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Use of intravitreal bevacizumab in a patient with a Von Hippel-Lindau-associated retinal haemangioblastoma of the optic nerve head: a case report
Journal of Medical Case Reports volume 2, Article number: 182 (2008)
The optimum management of a capillary haemangioblastoma affecting the optic nerve head is not clear. A number of treatment modalities have been used to treat the tumours and their consequences. Ocular haemangioblastomas express high levels of vascular endothelial growth factor and levels have been correlated with tumour growth and activity. Treatment with vascular endothelial growth factor inhibitors would therefore seem a logical approach.
We describe a 23-year-old man with an exophytic capillary haemangioblastoma of the optic nerve head that was treated with intravitreal bevacizumab injections.
Unfortunately, treatment with intravitreal bevacizumab on three occasions had no effect on either tumour size or exudation in this patient.
The optimum management of capillary haemangioblastoma affecting the optic nerve head is not clear and indeed it has been described 'as one of the most difficult conditions to manage in ophthalmology' . A number of treatment modalities have been used to treat the tumours and their consequences including argon laser photocoagulation, transpupillary thermotherapy, radiotherapy and vitrectomy surgery [2, 3]. The tumours however are intrinsically related to the neurosensory retina and optic nerve and treatment often results in adjacent neural damage . Ocular haemangioblastomas express high levels of vascular endothelial growth factor (VEGF) and levels have been correlated with tumour growth and activity . Treatment with VEGF inhibitors would therefore seem a logical approach. A reduction in macular oedema and exudation has been described following systemic treatment with the intravenously delivered VEGF tyrosine kinase receptor inhibitor SU5416 [5, 6]. We describe a patient with an exophytic capillary haemangioblastoma of the optic nerve head that was treated with intravitreal bevacizumab injections.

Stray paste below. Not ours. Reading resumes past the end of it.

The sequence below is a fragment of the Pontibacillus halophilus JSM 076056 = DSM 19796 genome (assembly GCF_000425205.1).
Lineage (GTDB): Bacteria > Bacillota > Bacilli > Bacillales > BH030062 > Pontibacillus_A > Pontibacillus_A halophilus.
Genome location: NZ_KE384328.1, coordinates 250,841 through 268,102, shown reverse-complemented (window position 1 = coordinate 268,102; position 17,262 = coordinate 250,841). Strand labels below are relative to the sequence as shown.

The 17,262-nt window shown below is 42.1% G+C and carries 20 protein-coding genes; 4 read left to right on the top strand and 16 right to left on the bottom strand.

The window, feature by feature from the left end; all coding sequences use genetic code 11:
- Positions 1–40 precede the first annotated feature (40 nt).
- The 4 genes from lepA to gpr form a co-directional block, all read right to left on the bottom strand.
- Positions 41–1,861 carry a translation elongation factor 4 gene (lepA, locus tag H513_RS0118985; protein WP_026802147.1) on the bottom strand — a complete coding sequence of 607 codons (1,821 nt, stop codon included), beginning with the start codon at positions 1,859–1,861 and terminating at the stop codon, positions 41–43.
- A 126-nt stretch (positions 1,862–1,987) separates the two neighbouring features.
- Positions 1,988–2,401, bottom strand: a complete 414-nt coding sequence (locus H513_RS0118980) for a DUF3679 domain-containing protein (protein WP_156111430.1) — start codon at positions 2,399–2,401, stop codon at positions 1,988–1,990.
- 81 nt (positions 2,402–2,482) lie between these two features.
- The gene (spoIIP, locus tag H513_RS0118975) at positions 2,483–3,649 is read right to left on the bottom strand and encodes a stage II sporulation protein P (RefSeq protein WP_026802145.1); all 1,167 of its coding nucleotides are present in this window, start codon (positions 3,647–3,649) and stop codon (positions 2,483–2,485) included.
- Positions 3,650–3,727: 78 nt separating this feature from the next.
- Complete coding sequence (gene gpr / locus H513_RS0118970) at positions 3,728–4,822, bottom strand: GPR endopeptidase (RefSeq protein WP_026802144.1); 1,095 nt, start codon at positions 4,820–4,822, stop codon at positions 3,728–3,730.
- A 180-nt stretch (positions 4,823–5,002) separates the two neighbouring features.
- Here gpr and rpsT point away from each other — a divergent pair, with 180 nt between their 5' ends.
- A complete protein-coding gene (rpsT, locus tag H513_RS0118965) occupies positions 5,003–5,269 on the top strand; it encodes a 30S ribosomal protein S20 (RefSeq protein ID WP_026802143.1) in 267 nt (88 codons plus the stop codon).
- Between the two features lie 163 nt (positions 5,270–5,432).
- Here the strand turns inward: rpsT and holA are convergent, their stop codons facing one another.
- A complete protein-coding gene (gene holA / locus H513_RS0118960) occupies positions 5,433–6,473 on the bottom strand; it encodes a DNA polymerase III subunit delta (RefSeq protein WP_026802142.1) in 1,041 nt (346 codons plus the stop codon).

A 23-year-old man with Von Hippel-Lindau (VHL) disease developed a gradually enlarging exophytic haemangioblastoma adjacent to his right optic nerve head (Figure 1). After 5 years of followup he developed a serous detachment of his fovea and argon laser photocoagulation was carried out with direct treatment of the inferotemporal portion of the haemangioblastoma using low power (approximately 120 mW) long duration (0.5 seconds) burns. Treatment was carried out on five occasions at 3-month intervals resulting in a gradual reabsorption of the fluid but a reduction in visual acuity from 6/12 to 6/24 with a superonasal field defect (Figure 2). The patient was then observed with no further treatment being required until 7 years later when he again developed progressive exudation and serous peripapillary retinal detachment involving his fovea, reducing his visual acuity to 3/18 (Figure 3). This coincided with a progressive enlargement of three cerebellar haemangioblastomas, which were being observed without treatment. A number of treatment options were considered for his retinal lesion including further argon laser and transpupillary thermotherapy. However, because of previously reduced vision with laser photocoagulation the patient declined further laser therapy. Treatment with intravitreal bevacizumab was suggested as an alternative possibility. After a full discussion of this option and observation of gradually increasing exudation over an 18-month period, the patient had three intravitreal injections of bevacizumab 1.25 mg in 0.05 ml given at 1-month intervals. Refracted visual acuity, visual fields, colour photography, ultrasound and clinical examination with slit lamp biomicroscopy were carried out before, 1 and 3 months after the third intravitreal injection.
There was no improvement in any of the parameters measured. There was no reduction in tumour size on ultrasonography or clinically, and no reduction in exudates, macular oedema or area of serous detachment. Visual acuity continued to decline subjectively but remained objectively stable with a refracted acuity of 6/36 and n18 for near. Visual fields remained unchanged.